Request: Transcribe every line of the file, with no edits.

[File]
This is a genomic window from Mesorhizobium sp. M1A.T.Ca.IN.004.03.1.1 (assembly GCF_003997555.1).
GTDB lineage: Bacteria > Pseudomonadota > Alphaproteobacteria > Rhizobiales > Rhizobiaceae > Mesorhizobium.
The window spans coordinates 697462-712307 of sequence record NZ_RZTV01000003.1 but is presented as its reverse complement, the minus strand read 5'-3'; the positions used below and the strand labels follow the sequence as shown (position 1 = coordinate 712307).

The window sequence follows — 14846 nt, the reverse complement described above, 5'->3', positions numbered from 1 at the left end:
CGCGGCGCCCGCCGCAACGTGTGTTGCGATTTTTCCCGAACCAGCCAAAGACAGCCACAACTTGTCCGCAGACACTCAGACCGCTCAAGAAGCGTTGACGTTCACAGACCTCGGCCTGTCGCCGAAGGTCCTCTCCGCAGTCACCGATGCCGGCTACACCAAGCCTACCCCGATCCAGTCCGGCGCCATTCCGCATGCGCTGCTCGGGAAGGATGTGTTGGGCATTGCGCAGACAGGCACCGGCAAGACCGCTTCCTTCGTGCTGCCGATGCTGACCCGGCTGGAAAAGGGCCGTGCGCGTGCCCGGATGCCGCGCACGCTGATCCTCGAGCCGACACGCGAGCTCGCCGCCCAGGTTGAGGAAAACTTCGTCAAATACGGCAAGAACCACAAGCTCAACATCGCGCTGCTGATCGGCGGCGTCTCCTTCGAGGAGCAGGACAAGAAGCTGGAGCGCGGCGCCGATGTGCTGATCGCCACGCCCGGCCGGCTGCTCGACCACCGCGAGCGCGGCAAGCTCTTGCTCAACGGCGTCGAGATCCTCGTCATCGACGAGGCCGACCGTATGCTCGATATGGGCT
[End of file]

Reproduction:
This is a genomic window from Mesorhizobium sp. M1A.T.Ca.IN.004.03.1.1 (assembly GCF_003997555.1).
GTDB lineage: Bacteria > Pseudomonadota > Alphaproteobacteria > Rhizobiales > Rhizobiaceae > Mesorhizobium.
The window spans coordinates 697462-712307 of sequence record NZ_RZTV01000003.1 but is presented as its reverse complement, the minus strand read 5'-3'; the positions used below and the strand labels follow the sequence as shown (position 1 = coordinate 712307).

The window sequence follows — 14846 nt, the reverse complement described above, 5'->3', positions numbered from 1 at the left end:
CGCGGCGCCCGCCGCAACGTGTGTTGCGATTTTTCCCGAACCAGCCAAAGACAGCCACAACTTGTCCGCAGACACTCAGACCGCTCAAGAAGCGTTGACGTTCACAGACCTCGGCCTGTCGCCGAAGGTCCTCTCCGCAGTCACCGATGCCGGCTACACCAAGCCTACCCCGATCCAGTCCGGCGCCATTCCGCATGCGCTGCTCGGGAAGGATGTGTTGGGCATTGCGCAGACAGGCACCGGCAAGACCGCTTCCTTCGTGCTGCCGATGCTGACCCGGCTGGAAAAGGGCCGTGCGCGTGCCCGGATGCCGCGCACGCTGATCCTCGAGCCGACACGCGAGCTCGCCGCCCAGGTTGAGGAAAACTTCGTCAAATACGGCAAGAACCACAAGCTCAACATCGCGCTGCTGATCGGCGGCGTCTCCTTCGAGGAGCAGGACAAGAAGCTGGAGCGCGGCGCCGATGTGCTGATCGCCACGCCCGGCCGGCTGCTCGACCACCGCGAGCGCGGCAAGCTCTTGCTCAACGGCGTCGAGATCCTCGTCATCGACGAGGCCGACCGTATGCTCGATATGGGCT